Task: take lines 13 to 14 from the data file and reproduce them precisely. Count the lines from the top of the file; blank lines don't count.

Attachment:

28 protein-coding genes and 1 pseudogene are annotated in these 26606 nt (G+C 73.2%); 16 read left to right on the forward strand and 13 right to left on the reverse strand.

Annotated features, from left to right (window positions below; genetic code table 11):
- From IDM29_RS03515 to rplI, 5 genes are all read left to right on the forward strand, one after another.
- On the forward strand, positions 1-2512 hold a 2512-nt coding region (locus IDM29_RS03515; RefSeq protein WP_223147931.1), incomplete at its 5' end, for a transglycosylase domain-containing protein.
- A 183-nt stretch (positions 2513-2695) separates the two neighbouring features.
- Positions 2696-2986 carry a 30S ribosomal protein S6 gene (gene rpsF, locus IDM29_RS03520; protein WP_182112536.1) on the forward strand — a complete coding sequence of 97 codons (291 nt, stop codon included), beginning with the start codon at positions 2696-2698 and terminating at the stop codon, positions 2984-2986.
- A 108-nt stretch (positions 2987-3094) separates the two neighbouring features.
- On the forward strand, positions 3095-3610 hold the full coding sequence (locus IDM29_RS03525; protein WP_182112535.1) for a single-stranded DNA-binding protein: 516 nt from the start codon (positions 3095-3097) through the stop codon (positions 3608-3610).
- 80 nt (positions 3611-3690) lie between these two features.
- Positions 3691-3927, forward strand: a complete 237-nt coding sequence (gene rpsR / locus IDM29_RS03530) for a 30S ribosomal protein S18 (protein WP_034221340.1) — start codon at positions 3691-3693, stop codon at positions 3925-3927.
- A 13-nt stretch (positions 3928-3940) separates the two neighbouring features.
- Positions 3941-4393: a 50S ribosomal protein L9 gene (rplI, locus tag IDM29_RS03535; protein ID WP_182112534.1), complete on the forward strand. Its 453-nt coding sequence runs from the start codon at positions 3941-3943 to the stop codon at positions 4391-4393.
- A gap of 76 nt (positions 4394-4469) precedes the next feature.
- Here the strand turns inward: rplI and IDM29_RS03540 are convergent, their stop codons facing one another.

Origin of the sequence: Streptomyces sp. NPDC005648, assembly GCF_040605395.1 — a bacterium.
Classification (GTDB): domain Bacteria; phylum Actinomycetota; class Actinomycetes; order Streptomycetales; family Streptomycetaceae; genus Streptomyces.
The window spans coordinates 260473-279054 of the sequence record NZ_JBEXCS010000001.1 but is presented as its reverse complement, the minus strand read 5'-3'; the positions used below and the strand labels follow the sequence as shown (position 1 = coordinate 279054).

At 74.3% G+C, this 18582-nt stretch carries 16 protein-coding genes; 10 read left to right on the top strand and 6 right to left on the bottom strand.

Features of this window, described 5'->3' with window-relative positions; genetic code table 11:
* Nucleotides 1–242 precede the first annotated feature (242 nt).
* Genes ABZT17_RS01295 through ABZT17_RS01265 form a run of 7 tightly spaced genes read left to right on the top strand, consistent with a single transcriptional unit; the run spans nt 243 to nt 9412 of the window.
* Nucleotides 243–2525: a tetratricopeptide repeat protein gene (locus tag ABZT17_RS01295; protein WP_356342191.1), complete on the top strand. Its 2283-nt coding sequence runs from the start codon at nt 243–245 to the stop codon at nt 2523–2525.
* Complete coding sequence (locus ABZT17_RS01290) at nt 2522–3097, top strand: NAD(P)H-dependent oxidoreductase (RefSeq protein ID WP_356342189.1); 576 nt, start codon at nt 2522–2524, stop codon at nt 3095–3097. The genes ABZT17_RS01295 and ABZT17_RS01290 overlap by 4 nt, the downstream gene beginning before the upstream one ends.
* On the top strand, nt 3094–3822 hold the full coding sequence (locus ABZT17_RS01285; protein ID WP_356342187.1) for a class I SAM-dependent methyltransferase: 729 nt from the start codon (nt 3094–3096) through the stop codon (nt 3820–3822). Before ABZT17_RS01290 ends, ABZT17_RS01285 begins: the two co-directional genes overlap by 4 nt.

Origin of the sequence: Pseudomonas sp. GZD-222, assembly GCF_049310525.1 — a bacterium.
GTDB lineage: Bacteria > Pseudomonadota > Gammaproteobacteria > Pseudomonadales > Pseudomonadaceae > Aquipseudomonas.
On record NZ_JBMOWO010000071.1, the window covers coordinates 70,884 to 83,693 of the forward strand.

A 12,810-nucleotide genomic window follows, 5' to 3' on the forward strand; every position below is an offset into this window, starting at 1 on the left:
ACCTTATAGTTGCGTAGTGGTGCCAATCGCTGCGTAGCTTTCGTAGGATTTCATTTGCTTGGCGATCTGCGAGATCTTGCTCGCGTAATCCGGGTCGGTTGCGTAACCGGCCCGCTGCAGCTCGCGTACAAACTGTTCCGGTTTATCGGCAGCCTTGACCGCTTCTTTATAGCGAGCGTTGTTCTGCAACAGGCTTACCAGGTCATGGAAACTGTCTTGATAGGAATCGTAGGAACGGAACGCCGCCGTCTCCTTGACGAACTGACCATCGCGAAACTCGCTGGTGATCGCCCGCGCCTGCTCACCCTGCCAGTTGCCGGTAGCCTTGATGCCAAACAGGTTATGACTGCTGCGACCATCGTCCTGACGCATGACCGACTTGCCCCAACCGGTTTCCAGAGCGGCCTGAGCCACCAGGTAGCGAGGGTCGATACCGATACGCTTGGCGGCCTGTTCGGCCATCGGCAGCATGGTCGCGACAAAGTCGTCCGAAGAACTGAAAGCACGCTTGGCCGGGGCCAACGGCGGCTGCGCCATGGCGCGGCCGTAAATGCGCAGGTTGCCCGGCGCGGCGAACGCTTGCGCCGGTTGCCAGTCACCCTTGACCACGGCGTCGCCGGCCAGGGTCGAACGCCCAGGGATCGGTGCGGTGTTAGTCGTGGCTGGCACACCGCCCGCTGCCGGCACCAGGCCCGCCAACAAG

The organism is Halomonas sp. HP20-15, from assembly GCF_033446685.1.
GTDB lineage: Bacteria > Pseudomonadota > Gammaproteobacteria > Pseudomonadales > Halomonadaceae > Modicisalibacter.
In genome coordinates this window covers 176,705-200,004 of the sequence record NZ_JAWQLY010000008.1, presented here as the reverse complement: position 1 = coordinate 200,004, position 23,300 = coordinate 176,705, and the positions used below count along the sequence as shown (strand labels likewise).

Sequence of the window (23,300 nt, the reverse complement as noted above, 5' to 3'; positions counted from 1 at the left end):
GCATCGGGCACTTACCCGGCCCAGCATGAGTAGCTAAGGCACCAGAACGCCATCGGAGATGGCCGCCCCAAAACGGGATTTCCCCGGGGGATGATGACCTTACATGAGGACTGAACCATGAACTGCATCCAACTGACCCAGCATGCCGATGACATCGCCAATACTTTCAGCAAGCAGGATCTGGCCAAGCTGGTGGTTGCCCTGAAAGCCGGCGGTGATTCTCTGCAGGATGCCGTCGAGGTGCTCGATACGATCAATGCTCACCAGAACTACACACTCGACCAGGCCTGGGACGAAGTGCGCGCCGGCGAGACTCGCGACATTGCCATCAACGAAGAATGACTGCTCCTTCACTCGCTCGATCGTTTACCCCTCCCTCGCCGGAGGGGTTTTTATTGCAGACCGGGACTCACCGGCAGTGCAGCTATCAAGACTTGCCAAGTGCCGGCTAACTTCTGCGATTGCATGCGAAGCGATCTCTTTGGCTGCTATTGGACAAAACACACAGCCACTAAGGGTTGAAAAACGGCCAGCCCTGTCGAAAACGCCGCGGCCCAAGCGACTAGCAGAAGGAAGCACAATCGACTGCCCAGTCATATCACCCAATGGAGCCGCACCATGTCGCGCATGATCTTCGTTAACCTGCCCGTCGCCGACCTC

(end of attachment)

- A gap of 76 nt (positions 4394-4469) precedes the next feature.
- Here the strand turns inward: rplI and IDM29_RS03540 are convergent, their stop codons facing one another.